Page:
Author:

Melissa Browning

Death Penalty

Meeting Kelly Gissendaner

By on February 27, 2015
Have you met Kelly? Not the mug shot that is in every news article, not the “first woman in 70 years to be executed in Georgia,” not the woman who you might think ordered too much food for her last meal. I’m talking about Kelly Gissendaner, child of God, sinner saved by grace, a minister who was known for sharing Christ’s love with both prisoners and prison guards. If you haven’t met Kelly you better hurry, because time is running out. On Monday the state of Georgia will execute Kelly Gissendaner, not because she killed her husband, but because she asked someone else to. The person who actually killed Doug Gissendaner is Gregory Owen, a man who is not on death row or in danger of dying. In fact, he’ll be eligible for parole in eight years. He lucked out by being the first to say, “yes” to the identical plea deal both he and Kelly were offered.
Activism Reflection

Advent, Genocide, and the Baby in the Manger

By on December 5, 2014
Advent is my favorite time of year. The idea of waiting for hope to be born is irresistible and wonderful. When I was a kid, I memorized the entire Christmas story from the gospel of Luke for a Christmas event at church. Since my childhood, the words from Luke 2 have never left me. My family still asks me to quote the story each Christmas when we gather on Christmas Eve.
Advocacy Reflection

Dare to Sit With Suffering

By on March 16, 2014
Abram left his homeland on a promise and a prayer. God called. Abram went. The Biblical text makes it seem so simple. There are no signs of struggle or doubt. There is no grief over what is left behind, only the forward look toward a new land and a new future. Leaving home for Abram seems so easy. As I reflect on this week’s scripture, I’m in Lebanon listening to stories of Syrian refugees who left their country and their kindred to find a place of refuge. Unlike Abram, they did not leave on the promise that they would become a great nation. They left because bombs fell on their houses. They left because food became scarce. They left because they watched their loved ones die in the rubble as buildings fell to the ground.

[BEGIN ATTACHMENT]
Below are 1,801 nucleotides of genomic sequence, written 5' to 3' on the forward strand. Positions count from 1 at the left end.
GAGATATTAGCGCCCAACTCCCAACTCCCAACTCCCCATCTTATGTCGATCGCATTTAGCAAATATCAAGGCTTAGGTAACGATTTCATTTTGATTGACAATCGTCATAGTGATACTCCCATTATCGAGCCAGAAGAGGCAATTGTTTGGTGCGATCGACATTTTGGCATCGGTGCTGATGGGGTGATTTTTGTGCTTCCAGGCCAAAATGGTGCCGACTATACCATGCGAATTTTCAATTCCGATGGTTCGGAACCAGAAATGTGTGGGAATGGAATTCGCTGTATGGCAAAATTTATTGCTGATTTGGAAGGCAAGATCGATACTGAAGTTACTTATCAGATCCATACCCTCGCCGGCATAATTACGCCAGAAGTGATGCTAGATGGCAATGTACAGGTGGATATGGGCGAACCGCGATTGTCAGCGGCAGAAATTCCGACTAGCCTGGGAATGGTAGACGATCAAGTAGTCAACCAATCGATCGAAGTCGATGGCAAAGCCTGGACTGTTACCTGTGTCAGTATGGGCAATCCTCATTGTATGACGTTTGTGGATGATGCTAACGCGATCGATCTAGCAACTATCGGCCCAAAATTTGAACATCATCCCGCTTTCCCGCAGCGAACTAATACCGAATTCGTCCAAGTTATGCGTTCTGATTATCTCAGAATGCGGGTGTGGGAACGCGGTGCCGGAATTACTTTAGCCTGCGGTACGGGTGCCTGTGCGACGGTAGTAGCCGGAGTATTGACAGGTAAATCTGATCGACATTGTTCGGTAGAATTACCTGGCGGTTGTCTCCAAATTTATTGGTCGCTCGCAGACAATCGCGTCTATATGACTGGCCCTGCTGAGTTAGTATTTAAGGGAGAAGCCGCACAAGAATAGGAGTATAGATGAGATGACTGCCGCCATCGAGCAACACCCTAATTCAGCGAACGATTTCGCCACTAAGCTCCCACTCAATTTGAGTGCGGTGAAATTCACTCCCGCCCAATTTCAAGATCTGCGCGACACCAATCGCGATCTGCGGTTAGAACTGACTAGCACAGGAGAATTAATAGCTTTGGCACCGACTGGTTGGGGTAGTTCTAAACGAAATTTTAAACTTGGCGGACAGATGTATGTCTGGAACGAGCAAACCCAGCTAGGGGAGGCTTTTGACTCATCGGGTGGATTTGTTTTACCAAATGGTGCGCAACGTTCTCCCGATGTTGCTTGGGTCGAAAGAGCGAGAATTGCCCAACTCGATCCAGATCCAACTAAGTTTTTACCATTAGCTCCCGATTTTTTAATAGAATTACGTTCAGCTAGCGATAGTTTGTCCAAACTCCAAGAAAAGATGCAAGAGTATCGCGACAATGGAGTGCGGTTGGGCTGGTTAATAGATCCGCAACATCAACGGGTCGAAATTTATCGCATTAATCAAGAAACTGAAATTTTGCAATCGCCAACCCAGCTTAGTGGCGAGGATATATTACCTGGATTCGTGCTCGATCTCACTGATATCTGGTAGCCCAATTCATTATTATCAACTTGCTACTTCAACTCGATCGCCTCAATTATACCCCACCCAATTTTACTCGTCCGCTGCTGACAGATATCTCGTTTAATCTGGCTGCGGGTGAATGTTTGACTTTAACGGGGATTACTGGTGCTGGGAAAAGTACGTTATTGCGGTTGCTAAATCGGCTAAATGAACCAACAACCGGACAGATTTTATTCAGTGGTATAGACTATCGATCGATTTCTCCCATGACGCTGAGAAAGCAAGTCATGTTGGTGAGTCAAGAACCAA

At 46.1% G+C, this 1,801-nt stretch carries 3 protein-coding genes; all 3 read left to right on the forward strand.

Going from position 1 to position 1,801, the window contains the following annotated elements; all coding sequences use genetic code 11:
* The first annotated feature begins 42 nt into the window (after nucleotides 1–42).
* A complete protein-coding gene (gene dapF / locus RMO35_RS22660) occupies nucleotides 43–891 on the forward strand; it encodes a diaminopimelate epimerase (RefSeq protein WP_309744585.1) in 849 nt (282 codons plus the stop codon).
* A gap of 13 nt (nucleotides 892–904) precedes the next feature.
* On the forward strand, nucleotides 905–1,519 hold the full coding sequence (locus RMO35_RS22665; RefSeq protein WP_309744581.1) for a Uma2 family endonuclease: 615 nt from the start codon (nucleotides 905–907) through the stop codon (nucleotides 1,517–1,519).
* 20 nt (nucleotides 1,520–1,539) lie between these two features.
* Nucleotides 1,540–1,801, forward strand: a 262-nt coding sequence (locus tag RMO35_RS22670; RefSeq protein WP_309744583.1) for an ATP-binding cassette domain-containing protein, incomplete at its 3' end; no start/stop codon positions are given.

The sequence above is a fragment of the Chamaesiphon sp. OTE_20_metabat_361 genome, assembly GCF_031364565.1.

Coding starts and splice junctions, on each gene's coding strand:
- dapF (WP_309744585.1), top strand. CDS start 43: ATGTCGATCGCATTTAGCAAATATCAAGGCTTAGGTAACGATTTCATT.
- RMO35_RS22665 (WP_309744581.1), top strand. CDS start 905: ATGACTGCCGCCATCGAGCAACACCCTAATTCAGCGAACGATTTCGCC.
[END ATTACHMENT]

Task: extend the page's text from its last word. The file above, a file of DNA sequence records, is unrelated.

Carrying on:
General

Huffington Post Blogs

By on October 21, 2013

One of my favorite places to blog these days is at Huffington Post. You can check out my blog entries here. My latest blog was “On Teaching (and Activism)….

Activism Teaching

On Teaching (and Activism)

By on August 15, 2013
When I was a kid, the first day of class was all about the school supplies. Saying goodbye to summer seemed less dreadful with a fresh box of Crayola crayons and a Trapper Keeper in my backpack. Throughout my days as a student, this excitement of the first day of class was always a constant in my life. When I was in high school and too old to buy crayons, (ok, that’s a lie, I still bought crayons) there was the excitement over AP classes or meeting new friends. In college and grad school I couldn’t wait to get see the syllabus on the first day and learn what tasks and readings would fill my semester. With the exception of a few math classes I’d like to forget, I’ve always loved being a learner.